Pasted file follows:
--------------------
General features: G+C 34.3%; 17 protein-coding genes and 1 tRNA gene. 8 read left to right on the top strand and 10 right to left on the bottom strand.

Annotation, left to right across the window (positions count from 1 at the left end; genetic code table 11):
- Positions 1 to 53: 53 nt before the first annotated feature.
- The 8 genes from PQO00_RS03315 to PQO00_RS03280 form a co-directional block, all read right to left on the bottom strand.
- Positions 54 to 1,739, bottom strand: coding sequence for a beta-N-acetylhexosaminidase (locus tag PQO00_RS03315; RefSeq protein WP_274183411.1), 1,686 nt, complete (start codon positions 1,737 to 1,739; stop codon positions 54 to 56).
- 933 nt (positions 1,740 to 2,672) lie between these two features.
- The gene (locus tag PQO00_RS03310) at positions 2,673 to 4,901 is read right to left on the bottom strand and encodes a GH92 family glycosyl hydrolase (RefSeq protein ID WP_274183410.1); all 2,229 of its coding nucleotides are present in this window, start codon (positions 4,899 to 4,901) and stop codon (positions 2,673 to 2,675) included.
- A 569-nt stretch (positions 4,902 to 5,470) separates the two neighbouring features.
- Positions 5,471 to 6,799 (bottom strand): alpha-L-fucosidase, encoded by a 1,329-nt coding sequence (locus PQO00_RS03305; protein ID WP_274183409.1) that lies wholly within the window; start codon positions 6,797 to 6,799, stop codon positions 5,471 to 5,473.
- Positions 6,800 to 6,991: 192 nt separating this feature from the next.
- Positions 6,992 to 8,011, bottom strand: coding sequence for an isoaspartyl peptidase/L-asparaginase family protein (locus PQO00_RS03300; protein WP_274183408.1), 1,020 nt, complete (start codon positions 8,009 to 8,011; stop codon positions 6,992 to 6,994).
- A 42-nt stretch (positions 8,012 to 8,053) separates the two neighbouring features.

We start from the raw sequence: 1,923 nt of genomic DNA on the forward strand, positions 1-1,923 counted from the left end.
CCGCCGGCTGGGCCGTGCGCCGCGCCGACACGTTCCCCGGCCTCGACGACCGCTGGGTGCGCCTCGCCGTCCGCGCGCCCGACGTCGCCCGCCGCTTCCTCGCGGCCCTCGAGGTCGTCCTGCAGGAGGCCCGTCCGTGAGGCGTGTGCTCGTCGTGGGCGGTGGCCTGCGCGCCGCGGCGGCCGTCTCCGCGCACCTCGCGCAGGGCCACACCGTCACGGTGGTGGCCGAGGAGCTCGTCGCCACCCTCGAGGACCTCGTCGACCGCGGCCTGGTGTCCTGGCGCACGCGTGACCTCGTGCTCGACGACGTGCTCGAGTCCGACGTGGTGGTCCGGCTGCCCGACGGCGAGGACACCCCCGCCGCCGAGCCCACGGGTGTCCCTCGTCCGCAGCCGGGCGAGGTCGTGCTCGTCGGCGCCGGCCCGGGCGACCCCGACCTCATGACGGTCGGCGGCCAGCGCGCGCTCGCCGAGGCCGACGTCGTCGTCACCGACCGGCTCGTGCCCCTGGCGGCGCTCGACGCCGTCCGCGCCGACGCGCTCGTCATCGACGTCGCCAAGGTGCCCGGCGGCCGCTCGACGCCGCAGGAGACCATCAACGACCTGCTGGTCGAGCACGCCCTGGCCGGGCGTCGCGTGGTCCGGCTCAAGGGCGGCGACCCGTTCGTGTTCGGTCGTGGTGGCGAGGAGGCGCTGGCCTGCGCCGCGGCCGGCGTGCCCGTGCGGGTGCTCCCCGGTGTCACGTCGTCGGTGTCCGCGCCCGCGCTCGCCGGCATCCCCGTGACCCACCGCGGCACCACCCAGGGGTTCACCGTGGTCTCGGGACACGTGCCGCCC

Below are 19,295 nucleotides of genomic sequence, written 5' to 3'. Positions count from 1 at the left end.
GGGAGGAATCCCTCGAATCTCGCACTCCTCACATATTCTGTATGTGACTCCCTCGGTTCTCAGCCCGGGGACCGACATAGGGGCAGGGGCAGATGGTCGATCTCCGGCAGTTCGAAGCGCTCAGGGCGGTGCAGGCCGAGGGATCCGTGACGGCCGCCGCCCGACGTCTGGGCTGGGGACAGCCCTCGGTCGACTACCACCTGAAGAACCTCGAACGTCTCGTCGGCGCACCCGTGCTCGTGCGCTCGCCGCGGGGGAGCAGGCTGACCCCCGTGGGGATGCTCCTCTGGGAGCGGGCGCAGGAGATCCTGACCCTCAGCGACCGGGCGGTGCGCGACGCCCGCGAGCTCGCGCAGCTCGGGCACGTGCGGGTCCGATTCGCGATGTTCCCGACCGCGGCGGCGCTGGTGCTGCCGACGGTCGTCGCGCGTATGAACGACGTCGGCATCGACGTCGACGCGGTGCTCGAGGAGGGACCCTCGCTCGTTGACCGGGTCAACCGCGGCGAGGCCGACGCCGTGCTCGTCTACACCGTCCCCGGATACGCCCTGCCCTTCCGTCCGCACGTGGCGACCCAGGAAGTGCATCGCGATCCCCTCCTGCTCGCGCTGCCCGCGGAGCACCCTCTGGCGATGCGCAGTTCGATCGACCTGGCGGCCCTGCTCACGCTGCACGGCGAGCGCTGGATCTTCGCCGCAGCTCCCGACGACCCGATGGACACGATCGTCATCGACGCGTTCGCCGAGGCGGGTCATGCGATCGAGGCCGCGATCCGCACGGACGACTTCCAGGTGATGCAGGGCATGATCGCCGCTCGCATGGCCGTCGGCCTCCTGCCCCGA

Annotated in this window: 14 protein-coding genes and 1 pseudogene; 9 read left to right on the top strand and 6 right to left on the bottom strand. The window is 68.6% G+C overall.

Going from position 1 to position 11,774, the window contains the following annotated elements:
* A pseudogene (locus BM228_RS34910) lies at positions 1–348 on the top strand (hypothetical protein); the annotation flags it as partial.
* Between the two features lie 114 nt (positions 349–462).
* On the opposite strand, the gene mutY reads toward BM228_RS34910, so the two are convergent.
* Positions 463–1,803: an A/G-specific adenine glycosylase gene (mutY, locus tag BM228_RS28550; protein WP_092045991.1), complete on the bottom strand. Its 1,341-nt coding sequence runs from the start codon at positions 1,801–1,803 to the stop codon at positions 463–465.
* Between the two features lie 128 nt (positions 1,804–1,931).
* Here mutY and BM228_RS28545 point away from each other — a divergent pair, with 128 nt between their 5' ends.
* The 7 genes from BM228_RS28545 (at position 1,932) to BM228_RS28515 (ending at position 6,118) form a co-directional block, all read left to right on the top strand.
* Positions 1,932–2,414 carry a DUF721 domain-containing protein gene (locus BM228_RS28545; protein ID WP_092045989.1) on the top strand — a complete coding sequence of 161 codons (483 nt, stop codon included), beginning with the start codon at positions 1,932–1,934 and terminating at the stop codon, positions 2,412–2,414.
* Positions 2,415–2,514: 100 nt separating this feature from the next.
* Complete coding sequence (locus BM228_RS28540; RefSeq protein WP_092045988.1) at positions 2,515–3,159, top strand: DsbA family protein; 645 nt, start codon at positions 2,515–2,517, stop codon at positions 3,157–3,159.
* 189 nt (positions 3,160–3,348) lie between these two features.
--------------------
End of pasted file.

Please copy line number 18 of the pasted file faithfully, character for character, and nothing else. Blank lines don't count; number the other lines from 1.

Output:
Going from position 1 to position 11,774, the window contains the following annotated elements: